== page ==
10.8.11

10 August, 1792, The massacre of the Swiss Guards

The massacre of the Swiss Guards.

Few moments of history have the pathos of the French Revolution. Unfortunately this tragedy was all too real.

Elena-Maria Vidal has captured the scene at the Tuilleries at her blog, Tea at Trianon.

My intention here is to remember the brave Swiss who nobly performed their duty until death.

Here is a comment I made to Elena-Maria in December of 2006...

...On 10 August 1792, His Majesty the King and his family are removed (escape is too kind a word) from the Tuileries by the National Guard and brought before the so called "National Assembly". Within minutes of the their departure, attackers, the mob, burst through the gates of the Tuileries and confront The Swiss Guards who are in formation on the grand staircase of the palace arrayed as for battle. Their bright red uniforms and white cross belts immaculate in the sunlight.

Shouts for the surrender arose from the crowd. One traitor who speaks German yells to the Swiss.

"Surrender to the Nation!"…

" We would think ourselves dishonoured! We are Swiss and we surrender only with our lives!" Comes the reply in return.

The crowd becomes angry and and increasingly violent attempting to pull the soldiers of the stair case with the hooks of halberds. They succeeded with five, removing their weapons and butchered them. Then 60 of the Guard form a hollow square and force the mob back down the street. Turning a piece of the National Guards artillery back on them they fire and have the attackers running down the street.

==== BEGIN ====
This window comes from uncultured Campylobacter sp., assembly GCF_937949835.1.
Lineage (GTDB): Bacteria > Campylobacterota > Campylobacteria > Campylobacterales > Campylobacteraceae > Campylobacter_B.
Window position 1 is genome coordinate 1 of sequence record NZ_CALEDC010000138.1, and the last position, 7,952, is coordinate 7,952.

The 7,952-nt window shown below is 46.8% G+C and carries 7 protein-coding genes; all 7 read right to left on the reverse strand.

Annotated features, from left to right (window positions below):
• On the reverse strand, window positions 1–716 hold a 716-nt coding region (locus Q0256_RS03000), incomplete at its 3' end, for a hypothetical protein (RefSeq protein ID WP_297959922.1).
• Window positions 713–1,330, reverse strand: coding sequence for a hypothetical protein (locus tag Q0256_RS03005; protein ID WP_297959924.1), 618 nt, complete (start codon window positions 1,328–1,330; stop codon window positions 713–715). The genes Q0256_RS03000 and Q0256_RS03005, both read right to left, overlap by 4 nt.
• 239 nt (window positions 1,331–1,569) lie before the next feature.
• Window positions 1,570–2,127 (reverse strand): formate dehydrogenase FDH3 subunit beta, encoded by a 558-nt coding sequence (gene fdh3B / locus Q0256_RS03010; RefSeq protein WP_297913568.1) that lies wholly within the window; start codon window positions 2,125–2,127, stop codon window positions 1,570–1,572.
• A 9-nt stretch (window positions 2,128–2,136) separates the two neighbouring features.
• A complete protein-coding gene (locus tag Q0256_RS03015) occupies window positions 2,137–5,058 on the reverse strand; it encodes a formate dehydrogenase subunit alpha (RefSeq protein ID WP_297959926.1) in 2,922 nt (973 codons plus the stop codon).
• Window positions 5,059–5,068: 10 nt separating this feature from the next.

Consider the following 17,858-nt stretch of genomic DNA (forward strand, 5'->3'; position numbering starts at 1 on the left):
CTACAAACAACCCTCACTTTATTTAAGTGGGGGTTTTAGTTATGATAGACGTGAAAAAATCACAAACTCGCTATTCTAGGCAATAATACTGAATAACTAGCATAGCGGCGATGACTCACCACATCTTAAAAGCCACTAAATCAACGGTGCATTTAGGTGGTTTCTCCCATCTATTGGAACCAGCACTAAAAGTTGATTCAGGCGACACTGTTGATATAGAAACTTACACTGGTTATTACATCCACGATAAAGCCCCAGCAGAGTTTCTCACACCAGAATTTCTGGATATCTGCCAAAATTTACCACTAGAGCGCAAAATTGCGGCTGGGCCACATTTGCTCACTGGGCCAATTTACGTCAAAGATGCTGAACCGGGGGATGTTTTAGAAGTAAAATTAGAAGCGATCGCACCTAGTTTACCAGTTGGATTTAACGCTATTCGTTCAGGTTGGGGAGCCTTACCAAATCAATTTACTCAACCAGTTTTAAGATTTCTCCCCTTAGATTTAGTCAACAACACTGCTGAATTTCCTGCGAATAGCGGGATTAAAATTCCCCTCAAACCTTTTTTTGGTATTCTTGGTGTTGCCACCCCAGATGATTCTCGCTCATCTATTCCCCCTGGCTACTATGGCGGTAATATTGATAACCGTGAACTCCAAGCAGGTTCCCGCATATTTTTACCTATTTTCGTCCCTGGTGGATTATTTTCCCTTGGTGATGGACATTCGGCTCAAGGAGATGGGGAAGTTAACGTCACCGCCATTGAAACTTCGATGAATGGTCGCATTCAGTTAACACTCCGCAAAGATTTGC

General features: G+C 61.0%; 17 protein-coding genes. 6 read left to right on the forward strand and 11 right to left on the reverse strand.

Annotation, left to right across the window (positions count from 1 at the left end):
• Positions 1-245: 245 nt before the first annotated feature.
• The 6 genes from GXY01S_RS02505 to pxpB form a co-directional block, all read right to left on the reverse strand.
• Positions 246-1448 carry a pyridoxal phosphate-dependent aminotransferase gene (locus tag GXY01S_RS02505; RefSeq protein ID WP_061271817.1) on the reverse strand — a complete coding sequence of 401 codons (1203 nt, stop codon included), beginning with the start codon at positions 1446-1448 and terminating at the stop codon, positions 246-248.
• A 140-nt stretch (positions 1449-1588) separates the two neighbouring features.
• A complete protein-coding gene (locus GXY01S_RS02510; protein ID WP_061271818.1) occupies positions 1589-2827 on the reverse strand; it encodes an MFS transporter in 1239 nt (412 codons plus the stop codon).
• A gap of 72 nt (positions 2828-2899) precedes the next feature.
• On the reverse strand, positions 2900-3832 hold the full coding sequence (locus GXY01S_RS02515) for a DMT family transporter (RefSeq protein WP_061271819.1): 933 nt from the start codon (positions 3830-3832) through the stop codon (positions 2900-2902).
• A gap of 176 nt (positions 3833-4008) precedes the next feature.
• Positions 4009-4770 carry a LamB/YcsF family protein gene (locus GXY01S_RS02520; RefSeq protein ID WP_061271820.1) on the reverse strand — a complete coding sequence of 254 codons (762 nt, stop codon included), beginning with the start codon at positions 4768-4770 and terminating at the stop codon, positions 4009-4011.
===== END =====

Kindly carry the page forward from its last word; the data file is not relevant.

The King, secluded in a cramped stenographers box was told to have the Guard lay down its arms and return to the barracks. The King, who grieves at the thought of his subjects having their blood shed reluctantly agrees and orders the Guard to lay down its arms. Captain Durler of the Guard refuses to believe this order. It is madness. He asks for it in writing. He has just seen with his own eyes what the mob has done to 5 of his men moments before.

He knows surrender means death. The King gives him the order in writing.

Captain Durler orders his men to lay down their arms and return to the barracks. As they withdraw they are attacked, where ever they run, where ever they attempt to hide they are dragged out and murdered. No not murdered, that would be to kind a word for it, for they are hacked to pieces, women and children lustily calling for their death, whistling and cheering at each head piked, each arm severed. The heads of the guards are kicked like balls in the streets of Paris. 900 are killed in this way.

At the end of the day no street in Paris is without it's head on a pike.

THIS is the glory of which The French Republic is so proud. This is the true story of the Godless proto-communists and their anarchical government, begun in fear, savagery and repression, maintained by threats and the guillotine.

Let them be remembered here.

"HELVETIORUM FIDEI AC VIRTUTI" – "To the Loyalty and Courage of the Swiss".

A of the hero of the Vendee' is a witness to the atrocity of 10 August 1792. Henri de la Rochejaquelein is at the Tuileries to offer his services to the royal family. He arrives just as the mob begins the massacre and escapes only by exchanging his coat with that of a republican. The short coat and tricolour cockade probably don't fool as many people as the leg of a Swiss Guardsman he carries over his shoulder...

Vive le Roy,
Brantigny

Un article sur les gardes suisses en français cliquez ici.

Taken from The Guillotine and the Cross, by Dr Warren Carroll

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